maybe we’re insecure because in Frost right now it’s totally ok to be insecure, but outside Frost being insecure makes you a crazy person.

Like I was talking with my friend Katherine about how we’re both kind of addicted to the way it feels to just be here right now.

Now here’s D.W. Winnicott on cultural experience:

“The place where cultural experience is located is in the potential space between the individual and the environment  (originally the object). The same can be said of playing. Cultural experience begins with creative living first manifested in play.”—from Playing and Reality

What I love about D.W. Winnicott’s definition of cultural experience is that there is a place for insecurity in it. Play actually depends on insecurity—it is only fun when the rules aren’t compulsory (or ‘secure’) but can instead be mutated and changed. If we think about Lane’s piece as a form of cultural appropriation, in which a ‘cultural experience’ is flattened and deadened, then we can think of cultural appropriation as a process that takes the insecurity that is always part of new, strange life and preys on it.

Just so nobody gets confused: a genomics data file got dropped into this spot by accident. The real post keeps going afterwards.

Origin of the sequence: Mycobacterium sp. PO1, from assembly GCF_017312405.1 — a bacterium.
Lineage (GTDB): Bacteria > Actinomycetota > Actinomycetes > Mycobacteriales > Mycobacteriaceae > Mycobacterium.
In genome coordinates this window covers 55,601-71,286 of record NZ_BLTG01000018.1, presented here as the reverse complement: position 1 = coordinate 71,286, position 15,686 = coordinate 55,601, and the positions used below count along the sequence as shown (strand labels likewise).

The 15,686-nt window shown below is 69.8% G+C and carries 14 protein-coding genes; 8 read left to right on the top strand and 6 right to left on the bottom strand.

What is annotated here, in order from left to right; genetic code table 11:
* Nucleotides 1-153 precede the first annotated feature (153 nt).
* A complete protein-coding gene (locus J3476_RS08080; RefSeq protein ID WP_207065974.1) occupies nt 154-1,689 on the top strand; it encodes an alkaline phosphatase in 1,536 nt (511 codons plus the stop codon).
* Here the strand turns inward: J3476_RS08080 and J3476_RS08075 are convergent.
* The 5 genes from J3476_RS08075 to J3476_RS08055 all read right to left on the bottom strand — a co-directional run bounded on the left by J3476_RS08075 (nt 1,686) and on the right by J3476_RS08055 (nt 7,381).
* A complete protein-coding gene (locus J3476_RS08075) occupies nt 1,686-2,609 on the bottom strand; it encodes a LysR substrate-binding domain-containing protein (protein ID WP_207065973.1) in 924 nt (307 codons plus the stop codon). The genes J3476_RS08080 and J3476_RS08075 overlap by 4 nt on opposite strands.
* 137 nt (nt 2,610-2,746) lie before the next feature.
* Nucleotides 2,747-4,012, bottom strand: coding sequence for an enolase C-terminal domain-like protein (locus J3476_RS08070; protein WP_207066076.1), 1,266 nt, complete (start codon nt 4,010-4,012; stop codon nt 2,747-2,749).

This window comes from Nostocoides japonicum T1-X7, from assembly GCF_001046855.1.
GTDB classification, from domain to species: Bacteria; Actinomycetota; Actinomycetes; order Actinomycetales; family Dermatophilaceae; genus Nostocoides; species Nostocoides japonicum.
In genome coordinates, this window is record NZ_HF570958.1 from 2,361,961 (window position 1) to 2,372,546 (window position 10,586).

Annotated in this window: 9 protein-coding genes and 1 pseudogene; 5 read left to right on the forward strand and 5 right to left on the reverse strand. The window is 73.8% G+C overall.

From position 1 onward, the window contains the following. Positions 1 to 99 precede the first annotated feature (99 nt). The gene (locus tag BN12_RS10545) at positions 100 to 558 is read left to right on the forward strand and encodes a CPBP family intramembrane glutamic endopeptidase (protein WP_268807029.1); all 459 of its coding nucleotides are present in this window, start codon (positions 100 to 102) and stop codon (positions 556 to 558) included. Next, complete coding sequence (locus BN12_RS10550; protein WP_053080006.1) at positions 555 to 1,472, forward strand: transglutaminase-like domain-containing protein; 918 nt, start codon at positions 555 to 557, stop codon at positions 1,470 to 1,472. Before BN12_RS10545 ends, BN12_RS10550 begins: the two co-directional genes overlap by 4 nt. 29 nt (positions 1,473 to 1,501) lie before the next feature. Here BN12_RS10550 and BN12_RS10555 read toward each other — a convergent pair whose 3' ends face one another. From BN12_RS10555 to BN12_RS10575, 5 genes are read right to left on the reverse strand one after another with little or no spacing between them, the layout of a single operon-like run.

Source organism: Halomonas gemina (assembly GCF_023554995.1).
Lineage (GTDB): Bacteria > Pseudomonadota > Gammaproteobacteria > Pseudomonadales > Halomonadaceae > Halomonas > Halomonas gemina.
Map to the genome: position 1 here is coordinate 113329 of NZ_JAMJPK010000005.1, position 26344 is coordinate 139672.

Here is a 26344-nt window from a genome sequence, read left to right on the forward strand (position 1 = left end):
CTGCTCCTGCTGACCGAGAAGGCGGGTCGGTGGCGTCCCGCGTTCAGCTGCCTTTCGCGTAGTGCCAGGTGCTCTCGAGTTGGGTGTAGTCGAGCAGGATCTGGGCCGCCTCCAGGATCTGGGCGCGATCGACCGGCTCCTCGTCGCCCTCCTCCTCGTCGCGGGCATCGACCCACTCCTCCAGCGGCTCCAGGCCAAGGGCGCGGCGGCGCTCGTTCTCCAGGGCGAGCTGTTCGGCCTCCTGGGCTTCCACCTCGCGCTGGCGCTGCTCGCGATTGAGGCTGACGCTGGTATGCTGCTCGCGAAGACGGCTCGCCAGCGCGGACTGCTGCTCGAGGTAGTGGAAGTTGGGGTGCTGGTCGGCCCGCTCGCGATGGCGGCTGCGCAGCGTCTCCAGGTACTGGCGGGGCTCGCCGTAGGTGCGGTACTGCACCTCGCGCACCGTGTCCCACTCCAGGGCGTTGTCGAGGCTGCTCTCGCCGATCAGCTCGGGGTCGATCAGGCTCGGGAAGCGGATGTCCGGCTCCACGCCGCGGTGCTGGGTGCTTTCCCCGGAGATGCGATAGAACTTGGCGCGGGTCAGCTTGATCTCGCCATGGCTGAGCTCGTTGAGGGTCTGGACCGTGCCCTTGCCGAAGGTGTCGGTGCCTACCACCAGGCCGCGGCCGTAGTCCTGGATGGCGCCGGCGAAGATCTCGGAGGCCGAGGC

Lola:

When looking at both cultural appropriation and Amherst Uprising, I can’t help but think about how the movement began as focused on black issues and then expanded to being focused on all people’s issues. The movement, which began as an act to show solidarity with black college students at educational institutions, was eventually adopted by all students from all backgrounds. To be clear, I don’t think that this expansion is bad. I do wonder though whether this expansion can be seen as other identity groups appropriating the initially black movement’s forum.